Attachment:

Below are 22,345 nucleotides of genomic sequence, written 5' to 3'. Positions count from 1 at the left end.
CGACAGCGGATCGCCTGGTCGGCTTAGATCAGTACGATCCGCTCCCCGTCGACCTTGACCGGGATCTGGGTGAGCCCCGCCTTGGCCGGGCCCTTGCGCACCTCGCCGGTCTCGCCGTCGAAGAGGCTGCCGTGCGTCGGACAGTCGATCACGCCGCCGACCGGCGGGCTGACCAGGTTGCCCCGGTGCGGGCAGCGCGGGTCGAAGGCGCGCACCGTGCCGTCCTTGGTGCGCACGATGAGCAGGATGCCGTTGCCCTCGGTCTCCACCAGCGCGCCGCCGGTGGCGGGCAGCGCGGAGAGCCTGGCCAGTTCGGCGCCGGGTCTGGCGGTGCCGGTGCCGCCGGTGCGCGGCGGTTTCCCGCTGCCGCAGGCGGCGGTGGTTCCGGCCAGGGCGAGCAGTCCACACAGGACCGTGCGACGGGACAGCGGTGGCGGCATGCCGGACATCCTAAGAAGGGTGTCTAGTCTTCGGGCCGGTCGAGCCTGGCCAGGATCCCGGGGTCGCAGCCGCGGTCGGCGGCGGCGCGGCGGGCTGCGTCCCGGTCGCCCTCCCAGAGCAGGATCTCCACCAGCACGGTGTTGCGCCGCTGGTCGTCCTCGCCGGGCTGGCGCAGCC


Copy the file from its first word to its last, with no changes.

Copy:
Below are 22,345 nucleotides of genomic sequence, written 5' to 3'. Positions count from 1 at the left end.
CGACAGCGGATCGCCTGGTCGGCTTAGATCAGTACGATCCGCTCCCCGTCGACCTTGACCGGGATCTGGGTGAGCCCCGCCTTGGCCGGGCCCTTGCGCACCTCGCCGGTCTCGCCGTCGAAGAGGCTGCCGTGCGTCGGACAGTCGATCACGCCGCCGACCGGCGGGCTGACCAGGTTGCCCCGGTGCGGGCAGCGCGGGTCGAAGGCGCGCACCGTGCCGTCCTTGGTGCGCACGATGAGCAGGATGCCGTTGCCCTCGGTCTCCACCAGCGCGCCGCCGGTGGCGGGCAGCGCGGAGAGCCTGGCCAGTTCGGCGCCGGGTCTGGCGGTGCCGGTGCCGCCGGTGCGCGGCGGTTTCCCGCTGCCGCAGGCGGCGGTGGTTCCGGCCAGGGCGAGCAGTCCACACAGGACCGTGCGACGGGACAGCGGTGGCGGCATGCCGGACATCCTAAGAAGGGTGTCTAGTCTTCGGGCCGGTCGAGCCTGGCCAGGATCCCGGGGTCGCAGCCGCGGTCGGCGGCGGCGCGGCGGGCTGCGTCCCGGTCGCCCTCCCAGAGCAGGATCTCCACCAGCACGGTGTTGCGCCGCTGGTCGTCCTCGCCGGGCTGGCGCAGCC